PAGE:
Cities without landmarks
Niagara Falls, U.S./Canada
It’s the most ignoble career flameout any “Sesame Street” star has ever had. In fact, amazingly, it’s pretty much the only flameout in the beloved PBS series’ four-decade history. On Tuesday, Kevin Clash, the voice and puppeteer of the furry red superstar known as Elmo, left the show.
Sesame Workshop released a statement saying:
Sesame Workshop’s mission is to harness the educational power of media to help all children the world over reach their highest potential. Kevin Clash has helped us achieve that mission for 28 years, and none of us, especially Kevin, want anything to divert our attention from our focus on serving as a leading educational organization. Unfortunately, the controversy surrounding Kevin’s personal life has become a distraction that none of us want, and he has concluded that he can no longer be effective in his job and has resigned from Sesame Street. This is a sad day for Sesame Street.
That controversy began earlier this month, when news broke that back in June, 23-year-old Sheldon Stephens had contacted Sesame Workshop. He said that several years ago he’d had a sexual relationship with Clash, beginning when he was only 16 years old. The 52-year-old Clash, who was previously married and has a grown daughter, quickly owned up to a relationship with the accuser — but denied it had happened when Stephens was underage. “It was between two consenting adults,” he told TMZ, “and I am deeply saddened that he is trying to make it into something it was not.”
Clash also took a leave of absence from the show. At the time, “Sesame Street” decorously responded to the scandal by saying, “Elmo is bigger than any one person.” And soon after, Stephens, through his lawyers, recanted his accusations and said, “He wants it to be known that his sexual relationship with Mr. Clash was an adult consensual relationship.”
Had the story ended there, perhaps Clash would have been able to quietly resume his role as the show’s love-or-hate featured player, although it’s highly doubtful. His career in children’s television was likely over as soon Clash’s status as a gay man became widely known, simply on the basis of his orientation alone.
But things then took another strange turn. On Monday, Stephens retracted his retraction, telling TMZ that he was pressured into taking a $125,000 settlement that he now wants to withdraw. Even more damningly, a new lawsuit from a different accuser has emerged. Cecil Singleton is seeking $5 million in damages — and says his relationship with Clash began when he was only 15. Clash has now issued the terse statement that “personal matters have diverted attention away from the important work Sesame Street is doing and I cannot allow it to go on any longer. I am deeply sorry to be leaving and am looking forward to resolving these personal matters privately.”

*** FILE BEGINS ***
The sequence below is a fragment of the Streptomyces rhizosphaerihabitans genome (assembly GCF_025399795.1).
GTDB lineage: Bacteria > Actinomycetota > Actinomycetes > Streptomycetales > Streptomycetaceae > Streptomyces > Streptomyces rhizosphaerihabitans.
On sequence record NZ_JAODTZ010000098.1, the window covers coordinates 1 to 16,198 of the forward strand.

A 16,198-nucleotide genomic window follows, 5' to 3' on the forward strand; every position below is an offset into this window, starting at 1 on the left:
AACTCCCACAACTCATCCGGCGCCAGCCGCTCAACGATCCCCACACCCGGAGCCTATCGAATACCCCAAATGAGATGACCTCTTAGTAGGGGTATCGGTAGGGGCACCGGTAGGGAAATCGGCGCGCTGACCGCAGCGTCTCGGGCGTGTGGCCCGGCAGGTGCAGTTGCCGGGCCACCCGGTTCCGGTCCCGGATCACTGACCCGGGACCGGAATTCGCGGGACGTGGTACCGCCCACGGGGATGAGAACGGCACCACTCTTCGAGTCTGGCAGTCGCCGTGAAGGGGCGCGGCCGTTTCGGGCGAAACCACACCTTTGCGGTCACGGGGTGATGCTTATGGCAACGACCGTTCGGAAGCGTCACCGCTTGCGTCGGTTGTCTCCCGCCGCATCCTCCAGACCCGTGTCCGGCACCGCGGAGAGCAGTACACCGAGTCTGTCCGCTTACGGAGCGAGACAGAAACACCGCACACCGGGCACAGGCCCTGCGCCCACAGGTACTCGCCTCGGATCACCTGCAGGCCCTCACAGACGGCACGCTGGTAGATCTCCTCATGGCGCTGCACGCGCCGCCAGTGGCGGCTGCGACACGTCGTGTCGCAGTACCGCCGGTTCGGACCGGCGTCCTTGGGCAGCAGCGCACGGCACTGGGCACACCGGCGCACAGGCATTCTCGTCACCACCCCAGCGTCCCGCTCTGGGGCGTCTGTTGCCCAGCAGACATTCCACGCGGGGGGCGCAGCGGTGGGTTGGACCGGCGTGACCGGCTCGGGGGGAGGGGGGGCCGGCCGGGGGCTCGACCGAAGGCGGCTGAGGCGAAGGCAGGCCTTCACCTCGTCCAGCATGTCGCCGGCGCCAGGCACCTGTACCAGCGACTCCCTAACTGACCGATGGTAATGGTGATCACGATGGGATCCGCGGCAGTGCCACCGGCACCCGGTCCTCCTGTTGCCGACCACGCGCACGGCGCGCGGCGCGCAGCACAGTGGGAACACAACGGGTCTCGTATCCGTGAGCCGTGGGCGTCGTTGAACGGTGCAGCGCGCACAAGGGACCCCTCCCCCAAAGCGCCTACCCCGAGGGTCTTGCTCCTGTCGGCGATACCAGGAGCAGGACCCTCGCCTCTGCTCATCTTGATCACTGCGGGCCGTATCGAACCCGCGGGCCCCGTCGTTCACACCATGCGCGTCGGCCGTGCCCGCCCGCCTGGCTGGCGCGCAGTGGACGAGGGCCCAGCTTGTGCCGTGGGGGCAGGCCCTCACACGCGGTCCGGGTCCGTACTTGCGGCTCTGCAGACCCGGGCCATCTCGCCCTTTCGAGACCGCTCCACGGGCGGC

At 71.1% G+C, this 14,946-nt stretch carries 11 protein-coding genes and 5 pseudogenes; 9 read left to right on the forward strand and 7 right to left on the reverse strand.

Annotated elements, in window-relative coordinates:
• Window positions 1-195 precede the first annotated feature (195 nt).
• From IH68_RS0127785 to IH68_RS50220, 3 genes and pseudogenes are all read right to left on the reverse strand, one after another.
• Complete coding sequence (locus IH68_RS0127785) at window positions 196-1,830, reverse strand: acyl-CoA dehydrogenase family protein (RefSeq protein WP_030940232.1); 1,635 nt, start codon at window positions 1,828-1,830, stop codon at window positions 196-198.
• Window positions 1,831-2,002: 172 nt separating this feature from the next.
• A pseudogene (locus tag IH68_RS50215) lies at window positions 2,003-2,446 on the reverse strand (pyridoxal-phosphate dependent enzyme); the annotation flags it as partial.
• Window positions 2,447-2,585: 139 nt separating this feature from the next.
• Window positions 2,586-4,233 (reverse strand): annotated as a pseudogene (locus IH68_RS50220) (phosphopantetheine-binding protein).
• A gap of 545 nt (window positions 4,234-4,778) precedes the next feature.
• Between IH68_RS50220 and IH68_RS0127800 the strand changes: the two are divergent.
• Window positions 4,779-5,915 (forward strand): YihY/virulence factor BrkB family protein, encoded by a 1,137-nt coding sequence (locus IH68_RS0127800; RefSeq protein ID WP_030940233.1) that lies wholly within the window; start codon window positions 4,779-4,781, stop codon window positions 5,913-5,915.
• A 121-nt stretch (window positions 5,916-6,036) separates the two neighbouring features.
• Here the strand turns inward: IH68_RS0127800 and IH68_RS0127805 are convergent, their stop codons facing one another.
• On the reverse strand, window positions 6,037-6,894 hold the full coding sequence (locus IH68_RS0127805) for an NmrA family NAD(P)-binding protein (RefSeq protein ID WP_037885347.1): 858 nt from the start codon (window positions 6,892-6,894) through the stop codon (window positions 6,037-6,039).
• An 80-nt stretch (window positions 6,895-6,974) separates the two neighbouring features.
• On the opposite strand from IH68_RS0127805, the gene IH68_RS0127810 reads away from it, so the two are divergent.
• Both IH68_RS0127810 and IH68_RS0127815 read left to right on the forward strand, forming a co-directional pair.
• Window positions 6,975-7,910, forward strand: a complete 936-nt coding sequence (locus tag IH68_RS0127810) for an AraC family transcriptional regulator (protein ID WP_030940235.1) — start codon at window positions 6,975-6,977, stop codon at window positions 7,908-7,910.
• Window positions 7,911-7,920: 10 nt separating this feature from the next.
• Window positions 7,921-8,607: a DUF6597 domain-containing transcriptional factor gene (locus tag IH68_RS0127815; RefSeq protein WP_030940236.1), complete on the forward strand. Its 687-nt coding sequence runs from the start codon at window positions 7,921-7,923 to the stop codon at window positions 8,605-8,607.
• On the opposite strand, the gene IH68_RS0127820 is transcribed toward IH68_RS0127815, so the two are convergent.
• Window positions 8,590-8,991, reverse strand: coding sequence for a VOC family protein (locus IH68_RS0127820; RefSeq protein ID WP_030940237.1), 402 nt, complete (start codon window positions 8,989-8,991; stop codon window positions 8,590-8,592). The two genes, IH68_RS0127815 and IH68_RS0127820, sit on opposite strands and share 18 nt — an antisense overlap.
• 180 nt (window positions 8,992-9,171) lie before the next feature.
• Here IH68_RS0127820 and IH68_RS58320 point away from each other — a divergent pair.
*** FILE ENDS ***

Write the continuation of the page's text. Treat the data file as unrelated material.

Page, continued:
There’s a tacit — often highly unrealistic — assumption among viewers of a certain degree of purity and wholesomeness around people who come into their children’s homes every day. Mister Rogers, the family man ideal, embodied it. Yet as we have seen – most recently from the horrendous, still growing sex abuse scandal around British television presenter Jimmy Savile – the man and the image can’t always be neatly reconciled.
In his nearly three decades as Elmo, Clash has won 28 daytime and one prime-time Emmy for his work, as well as numerous accolades and a few insane retail frenzies. It’s a role that has consumed him; it’s the only thing that the kid who spent his youth making puppets and idolizing Jim Henson ever really wanted to have. Yet it’s also a role that another puppeteer will easily slip into, most likely with precious few of Elmo’s preschool fans even noticing. Even now, Elmo is gearing up for his Thanksgiving Day gig, where a Macy’s representative says he “will absolutely join us in the Parade… under an alternate puppeteer.” Clash, meanwhile, now faces new accusations and allegations about the nature of his conduct with teenagers, and a career that is decisively over.
No one in his or her right mind ever expected Kevin Clash to be a plush, cuddly toy in human form. But those who grew up with or raised their kids with the character he embodied certainly didn’t expect this either. Watching his story fall apart in such an ugly way now, it seems remarkable that just a year ago, he was the hero of “Being Elmo,” a critically acclaimed documentary about his life. And today, the words of an admiring colleague within it seem especially hollow. “When a puppet is good and true and meaningful,” he’d said, “it’s the soul of the puppeteer you’re seeing.” But it’s not. It never was. It’s just a very clever performance.
Niagara Falls, U.S./Canada
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